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THE GOSPEL ACCORDING TO LUKE - Chapter 5 - Verse 29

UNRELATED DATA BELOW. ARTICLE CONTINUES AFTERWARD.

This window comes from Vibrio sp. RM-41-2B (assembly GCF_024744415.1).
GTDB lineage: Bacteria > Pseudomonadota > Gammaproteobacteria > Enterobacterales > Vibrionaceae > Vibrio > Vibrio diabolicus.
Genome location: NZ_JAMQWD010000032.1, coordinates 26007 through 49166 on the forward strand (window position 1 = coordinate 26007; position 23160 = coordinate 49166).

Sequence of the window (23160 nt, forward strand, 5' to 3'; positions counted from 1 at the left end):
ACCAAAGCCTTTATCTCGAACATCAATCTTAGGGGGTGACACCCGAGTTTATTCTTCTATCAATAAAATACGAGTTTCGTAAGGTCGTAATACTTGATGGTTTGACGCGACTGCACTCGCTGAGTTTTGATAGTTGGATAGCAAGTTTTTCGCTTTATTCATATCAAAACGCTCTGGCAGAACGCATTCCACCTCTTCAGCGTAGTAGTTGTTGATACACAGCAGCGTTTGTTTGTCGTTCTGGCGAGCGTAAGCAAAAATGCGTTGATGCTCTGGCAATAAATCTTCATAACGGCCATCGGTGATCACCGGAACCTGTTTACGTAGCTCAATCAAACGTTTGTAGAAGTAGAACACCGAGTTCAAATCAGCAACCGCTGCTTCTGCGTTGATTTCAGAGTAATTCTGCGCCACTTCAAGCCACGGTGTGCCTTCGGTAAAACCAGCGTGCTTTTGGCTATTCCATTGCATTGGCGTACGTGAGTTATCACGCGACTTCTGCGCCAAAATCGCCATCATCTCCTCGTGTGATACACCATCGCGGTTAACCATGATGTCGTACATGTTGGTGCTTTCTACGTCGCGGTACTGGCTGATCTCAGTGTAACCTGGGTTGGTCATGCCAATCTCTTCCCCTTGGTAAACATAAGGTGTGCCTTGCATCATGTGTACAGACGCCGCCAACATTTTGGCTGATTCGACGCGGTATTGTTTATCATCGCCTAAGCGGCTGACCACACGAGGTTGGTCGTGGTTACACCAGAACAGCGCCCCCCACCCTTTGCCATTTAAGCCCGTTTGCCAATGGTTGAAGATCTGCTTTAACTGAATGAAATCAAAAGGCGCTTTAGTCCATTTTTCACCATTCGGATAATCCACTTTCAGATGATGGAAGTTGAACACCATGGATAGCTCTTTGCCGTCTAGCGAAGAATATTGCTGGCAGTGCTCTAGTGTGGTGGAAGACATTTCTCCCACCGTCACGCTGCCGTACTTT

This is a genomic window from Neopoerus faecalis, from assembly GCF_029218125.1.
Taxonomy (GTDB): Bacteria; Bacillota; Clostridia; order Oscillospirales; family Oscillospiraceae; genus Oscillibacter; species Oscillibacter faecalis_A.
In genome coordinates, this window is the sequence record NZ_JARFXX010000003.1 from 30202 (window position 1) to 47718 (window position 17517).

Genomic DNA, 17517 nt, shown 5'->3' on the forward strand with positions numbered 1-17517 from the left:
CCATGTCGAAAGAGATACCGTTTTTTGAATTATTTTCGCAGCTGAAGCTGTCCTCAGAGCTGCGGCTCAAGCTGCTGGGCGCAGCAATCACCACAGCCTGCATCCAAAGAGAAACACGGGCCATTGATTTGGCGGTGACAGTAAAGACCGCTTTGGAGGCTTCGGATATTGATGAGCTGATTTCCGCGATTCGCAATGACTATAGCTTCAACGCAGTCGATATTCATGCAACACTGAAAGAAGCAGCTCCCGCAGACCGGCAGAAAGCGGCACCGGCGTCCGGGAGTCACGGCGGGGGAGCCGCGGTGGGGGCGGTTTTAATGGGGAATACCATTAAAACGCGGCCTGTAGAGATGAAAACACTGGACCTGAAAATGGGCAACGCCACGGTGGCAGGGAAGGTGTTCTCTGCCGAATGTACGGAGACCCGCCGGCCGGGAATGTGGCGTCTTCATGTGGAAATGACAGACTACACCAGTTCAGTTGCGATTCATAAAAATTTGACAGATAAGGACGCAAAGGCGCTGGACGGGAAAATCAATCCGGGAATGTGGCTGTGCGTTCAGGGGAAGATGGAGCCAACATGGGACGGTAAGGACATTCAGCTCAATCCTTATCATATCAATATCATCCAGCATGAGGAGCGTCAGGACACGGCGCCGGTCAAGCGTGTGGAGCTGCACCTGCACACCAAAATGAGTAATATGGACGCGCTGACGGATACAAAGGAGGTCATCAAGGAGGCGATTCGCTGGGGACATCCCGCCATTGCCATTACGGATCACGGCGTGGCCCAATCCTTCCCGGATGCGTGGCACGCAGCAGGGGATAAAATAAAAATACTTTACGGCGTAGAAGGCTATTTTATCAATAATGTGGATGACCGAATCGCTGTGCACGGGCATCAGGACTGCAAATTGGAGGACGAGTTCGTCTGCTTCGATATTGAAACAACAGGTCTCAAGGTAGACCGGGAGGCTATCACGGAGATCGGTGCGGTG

Verse 29. Made him a great feast. This circumstance Matthew, or Levi as he is here called, has omitted in his own gospel. This fact shows how little inclined the evangelists are to say anything in favour of themselves or to praise themselves. True religion does not seek to commend itself, or to speak of what it does, even when it is done for the Son of God. It seeks retirement; it delights rather in the consciousness of doing well than in its being known; and it leaves its good deeds to be spoken of, if spoken of at all, by others. This is agreeable to the direction of Solomon (Pr 27:2): "Let another man praise thee, and not thine own mouth." This feast was made expressly for our Lord, and was attended by many publicans, probably men of wicked character; and it is not improbable that Matthew got them together for the purpose of bringing them into contact with our Lord to do them good. Our Saviour did not refuse to go, and to go, too, at the risk of being accused of being a gluttonous man and a wine-bibber, a friend of publicans and sinners, Mt 11:19. But his motives were pure. In the thing itself there was no harm. It afforded an opportunity of doing good, and we have no reason to doubt that the opportunity was improved by the Lord Jesus. Happy would it be if all the great feasts that are made were made in honour of our Lord; happy if he would be a welcome guest there; and happy if ministers and pious people who attend them demeaned themselves as the Lord Jesus did, and they were always made the means of advancing his kingdom. But, alas! there are few places where our Lord would be so unwelcome as at great feasts, and few places that serve so much to render the mind gross, dissipated, and irreligious.

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